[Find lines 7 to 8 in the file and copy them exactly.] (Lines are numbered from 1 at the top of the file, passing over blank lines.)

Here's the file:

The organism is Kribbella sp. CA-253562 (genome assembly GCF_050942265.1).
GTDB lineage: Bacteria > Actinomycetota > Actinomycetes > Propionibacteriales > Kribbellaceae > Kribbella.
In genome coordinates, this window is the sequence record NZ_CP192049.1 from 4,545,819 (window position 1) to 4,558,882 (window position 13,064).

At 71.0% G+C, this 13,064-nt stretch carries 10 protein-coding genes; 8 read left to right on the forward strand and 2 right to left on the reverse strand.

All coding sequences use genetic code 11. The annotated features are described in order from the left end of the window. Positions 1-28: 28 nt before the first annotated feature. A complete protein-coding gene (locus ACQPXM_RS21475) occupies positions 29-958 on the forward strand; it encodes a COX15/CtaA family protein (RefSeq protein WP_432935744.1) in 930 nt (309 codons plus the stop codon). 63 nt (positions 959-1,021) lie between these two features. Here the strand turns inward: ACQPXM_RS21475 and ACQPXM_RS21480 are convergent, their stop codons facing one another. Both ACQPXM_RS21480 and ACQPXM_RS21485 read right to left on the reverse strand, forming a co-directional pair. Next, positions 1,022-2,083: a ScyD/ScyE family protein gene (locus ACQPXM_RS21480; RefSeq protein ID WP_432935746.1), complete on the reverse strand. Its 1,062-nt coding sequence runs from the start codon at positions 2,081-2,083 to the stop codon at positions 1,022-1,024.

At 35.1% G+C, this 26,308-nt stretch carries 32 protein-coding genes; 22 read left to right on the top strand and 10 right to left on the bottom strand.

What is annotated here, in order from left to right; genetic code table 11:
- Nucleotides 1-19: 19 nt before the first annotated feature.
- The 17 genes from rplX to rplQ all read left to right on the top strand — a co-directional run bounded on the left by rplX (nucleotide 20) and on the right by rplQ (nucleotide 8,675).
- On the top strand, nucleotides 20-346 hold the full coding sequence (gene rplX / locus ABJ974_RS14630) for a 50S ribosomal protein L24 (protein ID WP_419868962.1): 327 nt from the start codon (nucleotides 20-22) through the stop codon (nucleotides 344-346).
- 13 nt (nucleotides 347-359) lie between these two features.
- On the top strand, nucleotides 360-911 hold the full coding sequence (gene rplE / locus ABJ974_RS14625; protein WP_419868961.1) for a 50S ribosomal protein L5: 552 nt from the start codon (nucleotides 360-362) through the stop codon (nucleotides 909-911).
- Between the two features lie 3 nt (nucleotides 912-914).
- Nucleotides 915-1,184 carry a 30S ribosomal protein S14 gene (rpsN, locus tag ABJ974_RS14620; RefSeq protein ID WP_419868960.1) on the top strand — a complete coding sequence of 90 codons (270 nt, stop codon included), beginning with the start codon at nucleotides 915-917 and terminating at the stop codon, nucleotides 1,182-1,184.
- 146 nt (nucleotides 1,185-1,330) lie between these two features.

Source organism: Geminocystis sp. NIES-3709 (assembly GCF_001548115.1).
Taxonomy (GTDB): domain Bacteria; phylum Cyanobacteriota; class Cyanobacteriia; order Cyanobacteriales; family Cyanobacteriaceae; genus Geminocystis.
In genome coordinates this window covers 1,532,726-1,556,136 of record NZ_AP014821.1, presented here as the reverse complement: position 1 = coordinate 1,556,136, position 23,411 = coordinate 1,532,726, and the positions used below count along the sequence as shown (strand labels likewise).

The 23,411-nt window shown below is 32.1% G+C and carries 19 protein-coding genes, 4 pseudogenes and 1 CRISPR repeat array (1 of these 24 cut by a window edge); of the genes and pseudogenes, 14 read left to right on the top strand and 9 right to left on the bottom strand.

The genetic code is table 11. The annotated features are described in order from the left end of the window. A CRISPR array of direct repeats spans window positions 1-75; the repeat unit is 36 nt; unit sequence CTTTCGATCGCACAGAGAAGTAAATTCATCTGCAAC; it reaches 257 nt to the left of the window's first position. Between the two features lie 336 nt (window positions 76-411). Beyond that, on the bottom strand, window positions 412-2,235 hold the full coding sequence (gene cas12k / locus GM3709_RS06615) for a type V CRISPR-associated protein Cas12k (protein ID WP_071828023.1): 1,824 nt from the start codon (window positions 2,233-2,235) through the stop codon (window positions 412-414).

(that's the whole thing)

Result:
What is annotated here, in order from left to right; genetic code table 11:
- Nucleotides 1-19: 19 nt before the first annotated feature.